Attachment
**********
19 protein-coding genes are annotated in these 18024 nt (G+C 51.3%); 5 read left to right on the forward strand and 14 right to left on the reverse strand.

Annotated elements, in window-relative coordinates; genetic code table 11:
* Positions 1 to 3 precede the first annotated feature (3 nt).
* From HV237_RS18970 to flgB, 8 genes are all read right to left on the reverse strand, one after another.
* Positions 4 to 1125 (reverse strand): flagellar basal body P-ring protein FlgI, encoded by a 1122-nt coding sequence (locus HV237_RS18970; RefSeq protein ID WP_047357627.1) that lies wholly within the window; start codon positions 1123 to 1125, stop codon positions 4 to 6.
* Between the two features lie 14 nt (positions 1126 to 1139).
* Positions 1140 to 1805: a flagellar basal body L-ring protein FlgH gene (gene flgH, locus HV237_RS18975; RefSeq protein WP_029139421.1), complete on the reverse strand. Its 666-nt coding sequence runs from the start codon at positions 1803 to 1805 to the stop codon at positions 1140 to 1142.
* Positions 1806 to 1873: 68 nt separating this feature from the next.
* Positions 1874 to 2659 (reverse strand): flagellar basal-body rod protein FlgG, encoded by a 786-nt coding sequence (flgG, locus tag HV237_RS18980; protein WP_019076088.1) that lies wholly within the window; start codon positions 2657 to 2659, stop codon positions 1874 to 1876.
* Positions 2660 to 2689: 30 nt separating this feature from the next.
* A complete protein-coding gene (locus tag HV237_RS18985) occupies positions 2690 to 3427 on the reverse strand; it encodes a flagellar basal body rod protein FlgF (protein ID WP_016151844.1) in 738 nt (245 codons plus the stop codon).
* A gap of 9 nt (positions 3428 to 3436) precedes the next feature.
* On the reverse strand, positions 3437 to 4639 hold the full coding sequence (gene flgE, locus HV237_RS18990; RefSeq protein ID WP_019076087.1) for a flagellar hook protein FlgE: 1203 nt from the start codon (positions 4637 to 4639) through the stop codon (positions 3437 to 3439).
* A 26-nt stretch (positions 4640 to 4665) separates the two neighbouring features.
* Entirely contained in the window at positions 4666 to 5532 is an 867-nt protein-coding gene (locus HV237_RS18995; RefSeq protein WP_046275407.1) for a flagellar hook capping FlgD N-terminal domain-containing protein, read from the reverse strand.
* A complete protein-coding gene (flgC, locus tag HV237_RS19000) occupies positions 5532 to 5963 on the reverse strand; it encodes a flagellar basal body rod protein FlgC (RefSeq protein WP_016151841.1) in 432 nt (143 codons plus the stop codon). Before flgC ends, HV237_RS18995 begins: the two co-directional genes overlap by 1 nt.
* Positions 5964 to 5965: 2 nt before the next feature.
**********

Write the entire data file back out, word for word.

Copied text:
19 protein-coding genes are annotated in these 18024 nt (G+C 51.3%); 5 read left to right on the forward strand and 14 right to left on the reverse strand.

Annotated elements, in window-relative coordinates; genetic code table 11:
* Positions 1 to 3 precede the first annotated feature (3 nt).
* From HV237_RS18970 to flgB, 8 genes are all read right to left on the reverse strand, one after another.
* Positions 4 to 1125 (reverse strand): flagellar basal body P-ring protein FlgI, encoded by a 1122-nt coding sequence (locus HV237_RS18970; RefSeq protein ID WP_047357627.1) that lies wholly within the window; start codon positions 1123 to 1125, stop codon positions 4 to 6.
* Between the two features lie 14 nt (positions 1126 to 1139).
* Positions 1140 to 1805: a flagellar basal body L-ring protein FlgH gene (gene flgH, locus HV237_RS18975; RefSeq protein WP_029139421.1), complete on the reverse strand. Its 666-nt coding sequence runs from the start codon at positions 1803 to 1805 to the stop codon at positions 1140 to 1142.
* Positions 1806 to 1873: 68 nt separating this feature from the next.
* Positions 1874 to 2659 (reverse strand): flagellar basal-body rod protein FlgG, encoded by a 786-nt coding sequence (flgG, locus tag HV237_RS18980; protein WP_019076088.1) that lies wholly within the window; start codon positions 2657 to 2659, stop codon positions 1874 to 1876.
* Positions 2660 to 2689: 30 nt separating this feature from the next.
* A complete protein-coding gene (locus tag HV237_RS18985) occupies positions 2690 to 3427 on the reverse strand; it encodes a flagellar basal body rod protein FlgF (protein ID WP_016151844.1) in 738 nt (245 codons plus the stop codon).
* A gap of 9 nt (positions 3428 to 3436) precedes the next feature.
* On the reverse strand, positions 3437 to 4639 hold the full coding sequence (gene flgE, locus HV237_RS18990; RefSeq protein ID WP_019076087.1) for a flagellar hook protein FlgE: 1203 nt from the start codon (positions 4637 to 4639) through the stop codon (positions 3437 to 3439).
* A 26-nt stretch (positions 4640 to 4665) separates the two neighbouring features.
* Entirely contained in the window at positions 4666 to 5532 is an 867-nt protein-coding gene (locus HV237_RS18995; RefSeq protein WP_046275407.1) for a flagellar hook capping FlgD N-terminal domain-containing protein, read from the reverse strand.
* A complete protein-coding gene (flgC, locus tag HV237_RS19000) occupies positions 5532 to 5963 on the reverse strand; it encodes a flagellar basal body rod protein FlgC (RefSeq protein WP_016151841.1) in 432 nt (143 codons plus the stop codon). Before flgC ends, HV237_RS18995 begins: the two co-directional genes overlap by 1 nt.
* Positions 5964 to 5965: 2 nt before the next feature.